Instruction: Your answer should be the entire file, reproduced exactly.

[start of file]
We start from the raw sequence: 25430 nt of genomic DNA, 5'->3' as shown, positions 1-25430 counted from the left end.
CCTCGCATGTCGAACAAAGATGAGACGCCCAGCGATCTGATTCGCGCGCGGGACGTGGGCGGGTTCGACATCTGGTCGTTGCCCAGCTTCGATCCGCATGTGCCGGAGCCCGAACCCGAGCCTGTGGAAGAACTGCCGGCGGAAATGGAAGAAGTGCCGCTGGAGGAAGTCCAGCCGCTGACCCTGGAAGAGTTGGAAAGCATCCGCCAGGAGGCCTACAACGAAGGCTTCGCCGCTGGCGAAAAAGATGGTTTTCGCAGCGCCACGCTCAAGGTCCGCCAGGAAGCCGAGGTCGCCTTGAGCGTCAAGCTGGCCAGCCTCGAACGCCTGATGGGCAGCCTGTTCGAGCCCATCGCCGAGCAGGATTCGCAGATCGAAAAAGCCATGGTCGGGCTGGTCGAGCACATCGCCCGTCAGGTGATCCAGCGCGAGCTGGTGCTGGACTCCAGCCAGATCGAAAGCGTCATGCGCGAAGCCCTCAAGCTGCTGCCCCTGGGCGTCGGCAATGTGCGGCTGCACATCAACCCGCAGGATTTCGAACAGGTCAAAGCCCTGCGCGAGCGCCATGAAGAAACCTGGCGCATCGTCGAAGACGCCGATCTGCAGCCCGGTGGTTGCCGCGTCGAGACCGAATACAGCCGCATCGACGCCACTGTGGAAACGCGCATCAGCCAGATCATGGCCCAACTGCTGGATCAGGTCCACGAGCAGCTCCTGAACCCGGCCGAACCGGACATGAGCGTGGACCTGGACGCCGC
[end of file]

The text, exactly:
We start from the raw sequence: 25430 nt of genomic DNA, 5'->3' as shown, positions 1-25430 counted from the left end.
CCTCGCATGTCGAACAAAGATGAGACGCCCAGCGATCTGATTCGCGCGCGGGACGTGGGCGGGTTCGACATCTGGTCGTTGCCCAGCTTCGATCCGCATGTGCCGGAGCCCGAACCCGAGCCTGTGGAAGAACTGCCGGCGGAAATGGAAGAAGTGCCGCTGGAGGAAGTCCAGCCGCTGACCCTGGAAGAGTTGGAAAGCATCCGCCAGGAGGCCTACAACGAAGGCTTCGCCGCTGGCGAAAAAGATGGTTTTCGCAGCGCCACGCTCAAGGTCCGCCAGGAAGCCGAGGTCGCCTTGAGCGTCAAGCTGGCCAGCCTCGAACGCCTGATGGGCAGCCTGTTCGAGCCCATCGCCGAGCAGGATTCGCAGATCGAAAAAGCCATGGTCGGGCTGGTCGAGCACATCGCCCGTCAGGTGATCCAGCGCGAGCTGGTGCTGGACTCCAGCCAGATCGAAAGCGTCATGCGCGAAGCCCTCAAGCTGCTGCCCCTGGGCGTCGGCAATGTGCGGCTGCACATCAACCCGCAGGATTTCGAACAGGTCAAAGCCCTGCGCGAGCGCCATGAAGAAACCTGGCGCATCGTCGAAGACGCCGATCTGCAGCCCGGTGGTTGCCGCGTCGAGACCGAATACAGCCGCATCGACGCCACTGTGGAAACGCGCATCAGCCAGATCATGGCCCAACTGCTGGATCAGGTCCACGAGCAGCTCCTGAACCCGGCCGAACCGGACATGAGCGTGGACCTGGACGCCGC